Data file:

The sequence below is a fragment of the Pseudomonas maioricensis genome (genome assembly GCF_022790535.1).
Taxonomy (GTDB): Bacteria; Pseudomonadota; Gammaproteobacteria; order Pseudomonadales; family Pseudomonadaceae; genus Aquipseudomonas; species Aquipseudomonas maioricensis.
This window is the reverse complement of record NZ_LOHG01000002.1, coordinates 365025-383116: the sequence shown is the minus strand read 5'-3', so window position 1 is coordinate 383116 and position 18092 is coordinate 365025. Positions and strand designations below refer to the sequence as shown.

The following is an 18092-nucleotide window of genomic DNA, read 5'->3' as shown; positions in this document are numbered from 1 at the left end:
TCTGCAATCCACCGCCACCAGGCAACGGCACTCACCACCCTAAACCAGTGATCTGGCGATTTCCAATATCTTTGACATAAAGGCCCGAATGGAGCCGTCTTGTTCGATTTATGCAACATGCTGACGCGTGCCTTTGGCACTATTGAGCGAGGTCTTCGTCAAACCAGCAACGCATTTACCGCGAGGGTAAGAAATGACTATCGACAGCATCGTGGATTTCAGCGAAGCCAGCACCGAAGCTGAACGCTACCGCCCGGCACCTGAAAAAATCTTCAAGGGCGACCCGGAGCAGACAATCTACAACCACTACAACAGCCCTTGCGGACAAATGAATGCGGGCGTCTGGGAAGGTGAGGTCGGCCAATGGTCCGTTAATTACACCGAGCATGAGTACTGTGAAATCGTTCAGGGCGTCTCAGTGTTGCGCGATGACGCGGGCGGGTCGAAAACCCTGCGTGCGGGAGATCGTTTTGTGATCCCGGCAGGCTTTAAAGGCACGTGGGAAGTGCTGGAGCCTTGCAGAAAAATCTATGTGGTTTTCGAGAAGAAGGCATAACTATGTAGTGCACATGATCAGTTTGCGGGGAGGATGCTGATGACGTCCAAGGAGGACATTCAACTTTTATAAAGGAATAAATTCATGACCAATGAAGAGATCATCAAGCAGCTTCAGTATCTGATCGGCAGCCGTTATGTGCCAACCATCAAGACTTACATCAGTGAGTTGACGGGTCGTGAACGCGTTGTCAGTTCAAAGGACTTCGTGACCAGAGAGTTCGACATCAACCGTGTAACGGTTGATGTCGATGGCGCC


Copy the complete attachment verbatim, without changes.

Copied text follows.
The sequence below is a fragment of the Pseudomonas maioricensis genome (genome assembly GCF_022790535.1).
Taxonomy (GTDB): Bacteria; Pseudomonadota; Gammaproteobacteria; order Pseudomonadales; family Pseudomonadaceae; genus Aquipseudomonas; species Aquipseudomonas maioricensis.
This window is the reverse complement of record NZ_LOHG01000002.1, coordinates 365025-383116: the sequence shown is the minus strand read 5'-3', so window position 1 is coordinate 383116 and position 18092 is coordinate 365025. Positions and strand designations below refer to the sequence as shown.

The following is an 18092-nucleotide window of genomic DNA, read 5'->3' as shown; positions in this document are numbered from 1 at the left end:
TCTGCAATCCACCGCCACCAGGCAACGGCACTCACCACCCTAAACCAGTGATCTGGCGATTTCCAATATCTTTGACATAAAGGCCCGAATGGAGCCGTCTTGTTCGATTTATGCAACATGCTGACGCGTGCCTTTGGCACTATTGAGCGAGGTCTTCGTCAAACCAGCAACGCATTTACCGCGAGGGTAAGAAATGACTATCGACAGCATCGTGGATTTCAGCGAAGCCAGCACCGAAGCTGAACGCTACCGCCCGGCACCTGAAAAAATCTTCAAGGGCGACCCGGAGCAGACAATCTACAACCACTACAACAGCCCTTGCGGACAAATGAATGCGGGCGTCTGGGAAGGTGAGGTCGGCCAATGGTCCGTTAATTACACCGAGCATGAGTACTGTGAAATCGTTCAGGGCGTCTCAGTGTTGCGCGATGACGCGGGCGGGTCGAAAACCCTGCGTGCGGGAGATCGTTTTGTGATCCCGGCAGGCTTTAAAGGCACGTGGGAAGTGCTGGAGCCTTGCAGAAAAATCTATGTGGTTTTCGAGAAGAAGGCATAACTATGTAGTGCACATGATCAGTTTGCGGGGAGGATGCTGATGACGTCCAAGGAGGACATTCAACTTTTATAAAGGAATAAATTCATGACCAATGAAGAGATCATCAAGCAGCTTCAGTATCTGATCGGCAGCCGTTATGTGCCAACCATCAAGACTTACATCAGTGAGTTGACGGGTCGTGAACGCGTTGTCAGTTCAAAGGACTTCGTGACCAGAGAGTTCGACATCAACCGTGTAACGGTTGATGTCGATGGCGCC